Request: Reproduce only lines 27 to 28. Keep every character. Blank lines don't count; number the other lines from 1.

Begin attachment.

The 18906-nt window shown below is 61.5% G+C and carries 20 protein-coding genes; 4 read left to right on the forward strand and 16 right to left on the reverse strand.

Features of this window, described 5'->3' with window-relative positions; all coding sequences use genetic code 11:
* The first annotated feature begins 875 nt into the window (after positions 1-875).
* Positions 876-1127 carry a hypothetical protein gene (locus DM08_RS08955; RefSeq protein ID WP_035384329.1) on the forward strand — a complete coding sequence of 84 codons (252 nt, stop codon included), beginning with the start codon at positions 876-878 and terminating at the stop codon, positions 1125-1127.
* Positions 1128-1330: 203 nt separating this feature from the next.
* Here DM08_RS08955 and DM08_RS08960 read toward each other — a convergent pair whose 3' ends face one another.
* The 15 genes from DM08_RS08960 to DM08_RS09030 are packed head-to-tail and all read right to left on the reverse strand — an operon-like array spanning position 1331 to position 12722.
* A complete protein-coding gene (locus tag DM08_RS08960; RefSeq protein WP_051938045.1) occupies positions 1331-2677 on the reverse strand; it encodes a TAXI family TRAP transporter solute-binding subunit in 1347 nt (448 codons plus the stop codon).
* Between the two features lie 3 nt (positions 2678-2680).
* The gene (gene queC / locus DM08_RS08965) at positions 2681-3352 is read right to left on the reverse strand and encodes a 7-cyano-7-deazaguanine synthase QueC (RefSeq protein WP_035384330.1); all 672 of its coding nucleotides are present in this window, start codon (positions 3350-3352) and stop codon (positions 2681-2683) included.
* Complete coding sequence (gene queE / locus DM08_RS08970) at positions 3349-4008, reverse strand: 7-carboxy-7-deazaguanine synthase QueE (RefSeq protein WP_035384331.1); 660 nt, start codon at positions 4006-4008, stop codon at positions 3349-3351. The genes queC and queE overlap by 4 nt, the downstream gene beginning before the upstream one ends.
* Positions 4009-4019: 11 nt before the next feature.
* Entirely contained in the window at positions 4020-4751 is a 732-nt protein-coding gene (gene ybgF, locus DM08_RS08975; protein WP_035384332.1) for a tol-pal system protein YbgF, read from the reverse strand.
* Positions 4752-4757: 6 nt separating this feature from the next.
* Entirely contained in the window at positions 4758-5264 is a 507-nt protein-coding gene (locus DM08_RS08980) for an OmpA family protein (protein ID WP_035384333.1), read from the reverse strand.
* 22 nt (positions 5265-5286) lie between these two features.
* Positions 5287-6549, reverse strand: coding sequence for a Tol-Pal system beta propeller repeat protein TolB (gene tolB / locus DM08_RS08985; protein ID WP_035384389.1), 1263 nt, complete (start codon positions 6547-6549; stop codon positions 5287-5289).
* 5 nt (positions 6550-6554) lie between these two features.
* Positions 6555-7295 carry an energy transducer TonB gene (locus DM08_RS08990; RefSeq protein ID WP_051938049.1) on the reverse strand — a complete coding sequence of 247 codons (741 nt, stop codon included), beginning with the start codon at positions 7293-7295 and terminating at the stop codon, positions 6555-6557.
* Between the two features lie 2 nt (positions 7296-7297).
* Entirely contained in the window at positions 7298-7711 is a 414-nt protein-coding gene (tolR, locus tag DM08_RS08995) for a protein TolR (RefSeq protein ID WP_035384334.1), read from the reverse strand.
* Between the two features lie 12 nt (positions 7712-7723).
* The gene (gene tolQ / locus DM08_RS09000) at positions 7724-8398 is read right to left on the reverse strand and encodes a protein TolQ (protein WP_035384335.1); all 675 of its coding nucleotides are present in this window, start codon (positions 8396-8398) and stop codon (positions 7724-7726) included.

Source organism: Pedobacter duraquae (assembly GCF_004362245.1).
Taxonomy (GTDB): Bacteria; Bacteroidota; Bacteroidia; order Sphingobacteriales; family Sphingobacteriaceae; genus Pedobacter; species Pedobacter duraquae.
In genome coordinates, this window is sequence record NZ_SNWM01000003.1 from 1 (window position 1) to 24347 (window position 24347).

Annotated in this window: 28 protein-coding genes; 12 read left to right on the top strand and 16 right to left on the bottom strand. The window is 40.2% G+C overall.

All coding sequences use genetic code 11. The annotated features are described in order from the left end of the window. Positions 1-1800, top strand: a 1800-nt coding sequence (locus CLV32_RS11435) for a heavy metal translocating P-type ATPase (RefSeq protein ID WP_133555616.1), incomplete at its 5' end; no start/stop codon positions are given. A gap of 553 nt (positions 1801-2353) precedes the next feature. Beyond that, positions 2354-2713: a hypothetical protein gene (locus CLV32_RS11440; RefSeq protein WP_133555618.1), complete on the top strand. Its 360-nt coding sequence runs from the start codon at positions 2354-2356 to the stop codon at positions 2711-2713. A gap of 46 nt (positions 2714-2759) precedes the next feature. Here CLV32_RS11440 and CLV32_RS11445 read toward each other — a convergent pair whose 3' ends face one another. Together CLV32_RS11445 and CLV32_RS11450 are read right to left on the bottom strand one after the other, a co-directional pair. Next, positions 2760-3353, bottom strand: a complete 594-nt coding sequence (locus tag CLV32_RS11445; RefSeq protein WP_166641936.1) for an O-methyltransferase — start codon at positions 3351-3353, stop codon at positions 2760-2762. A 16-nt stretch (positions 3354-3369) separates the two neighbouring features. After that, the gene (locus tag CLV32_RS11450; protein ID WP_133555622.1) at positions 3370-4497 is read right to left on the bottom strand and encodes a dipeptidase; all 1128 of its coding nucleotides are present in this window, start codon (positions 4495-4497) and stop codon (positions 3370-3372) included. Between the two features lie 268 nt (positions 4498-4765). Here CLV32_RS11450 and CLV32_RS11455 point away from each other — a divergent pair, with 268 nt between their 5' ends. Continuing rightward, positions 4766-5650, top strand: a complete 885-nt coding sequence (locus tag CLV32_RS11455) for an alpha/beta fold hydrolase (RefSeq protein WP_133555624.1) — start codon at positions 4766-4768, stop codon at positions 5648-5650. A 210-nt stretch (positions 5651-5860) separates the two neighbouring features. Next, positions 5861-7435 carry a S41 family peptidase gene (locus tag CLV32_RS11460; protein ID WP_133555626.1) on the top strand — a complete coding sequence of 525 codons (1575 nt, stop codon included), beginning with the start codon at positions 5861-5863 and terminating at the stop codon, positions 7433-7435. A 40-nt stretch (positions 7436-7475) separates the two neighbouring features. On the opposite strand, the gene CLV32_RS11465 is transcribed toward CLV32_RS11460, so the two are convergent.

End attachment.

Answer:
Annotated in this window: 28 protein-coding genes; 12 read left to right on the top strand and 16 right to left on the bottom strand. The window is 40.2% G+C overall.

All coding sequences use genetic code 11. The annotated features are described in order from the left end of the window. Positions 1-1800, top strand: a 1800-nt coding sequence (locus CLV32_RS11435) for a heavy metal translocating P-type ATPase (RefSeq protein ID WP_133555616.1), incomplete at its 5' end; no start/stop codon positions are given. A gap of 553 nt (positions 1801-2353) precedes the next feature. Beyond that, positions 2354-2713: a hypothetical protein gene (locus CLV32_RS11440; RefSeq protein WP_133555618.1), complete on the top strand. Its 360-nt coding sequence runs from the start codon at positions 2354-2356 to the stop codon at positions 2711-2713. A gap of 46 nt (positions 2714-2759) precedes the next feature. Here CLV32_RS11440 and CLV32_RS11445 read toward each other — a convergent pair whose 3' ends face one another. Together CLV32_RS11445 and CLV32_RS11450 are read right to left on the bottom strand one after the other, a co-directional pair. Next, positions 2760-3353, bottom strand: a complete 594-nt coding sequence (locus tag CLV32_RS11445; RefSeq protein WP_166641936.1) for an O-methyltransferase — start codon at positions 3351-3353, stop codon at positions 2760-2762. A 16-nt stretch (positions 3354-3369) separates the two neighbouring features. After that, the gene (locus tag CLV32_RS11450; protein ID WP_133555622.1) at positions 3370-4497 is read right to left on the bottom strand and encodes a dipeptidase; all 1128 of its coding nucleotides are present in this window, start codon (positions 4495-4497) and stop codon (positions 3370-3372) included. Between the two features lie 268 nt (positions 4498-4765). Here CLV32_RS11450 and CLV32_RS11455 point away from each other — a divergent pair, with 268 nt between their 5' ends. Continuing rightward, positions 4766-5650, top strand: a complete 885-nt coding sequence (locus tag CLV32_RS11455) for an alpha/beta fold hydrolase (RefSeq protein WP_133555624.1) — start codon at positions 4766-4768, stop codon at positions 5648-5650. A 210-nt stretch (positions 5651-5860) separates the two neighbouring features. Next, positions 5861-7435 carry a S41 family peptidase gene (locus tag CLV32_RS11460; protein ID WP_133555626.1) on the top strand — a complete coding sequence of 525 codons (1575 nt, stop codon included), beginning with the start codon at positions 5861-5863 and terminating at the stop codon, positions 7433-7435. A 40-nt stretch (positions 7436-7475) separates the two neighbouring features. On the opposite strand, the gene CLV32_RS11465 is transcribed toward CLV32_RS11460, so the two are convergent.